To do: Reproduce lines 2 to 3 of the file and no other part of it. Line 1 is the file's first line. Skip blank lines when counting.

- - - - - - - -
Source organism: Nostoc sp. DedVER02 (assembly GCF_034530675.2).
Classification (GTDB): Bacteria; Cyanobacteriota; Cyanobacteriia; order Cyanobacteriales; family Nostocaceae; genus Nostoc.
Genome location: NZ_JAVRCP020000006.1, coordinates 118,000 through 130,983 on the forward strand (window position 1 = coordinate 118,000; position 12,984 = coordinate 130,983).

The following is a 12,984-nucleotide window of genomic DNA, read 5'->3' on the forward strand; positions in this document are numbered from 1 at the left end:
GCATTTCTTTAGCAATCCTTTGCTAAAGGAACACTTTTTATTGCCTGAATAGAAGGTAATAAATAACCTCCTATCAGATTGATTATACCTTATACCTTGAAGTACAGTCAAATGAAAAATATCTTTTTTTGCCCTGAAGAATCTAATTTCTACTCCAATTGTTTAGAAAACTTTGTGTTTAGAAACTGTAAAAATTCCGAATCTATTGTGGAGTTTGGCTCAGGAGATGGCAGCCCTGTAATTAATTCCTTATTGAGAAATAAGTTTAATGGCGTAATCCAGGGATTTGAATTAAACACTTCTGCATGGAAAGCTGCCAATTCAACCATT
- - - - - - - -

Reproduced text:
Classification (GTDB): Bacteria; Cyanobacteriota; Cyanobacteriia; order Cyanobacteriales; family Nostocaceae; genus Nostoc.
Genome location: NZ_JAVRCP020000006.1, coordinates 118,000 through 130,983 on the forward strand (window position 1 = coordinate 118,000; position 12,984 = coordinate 130,983).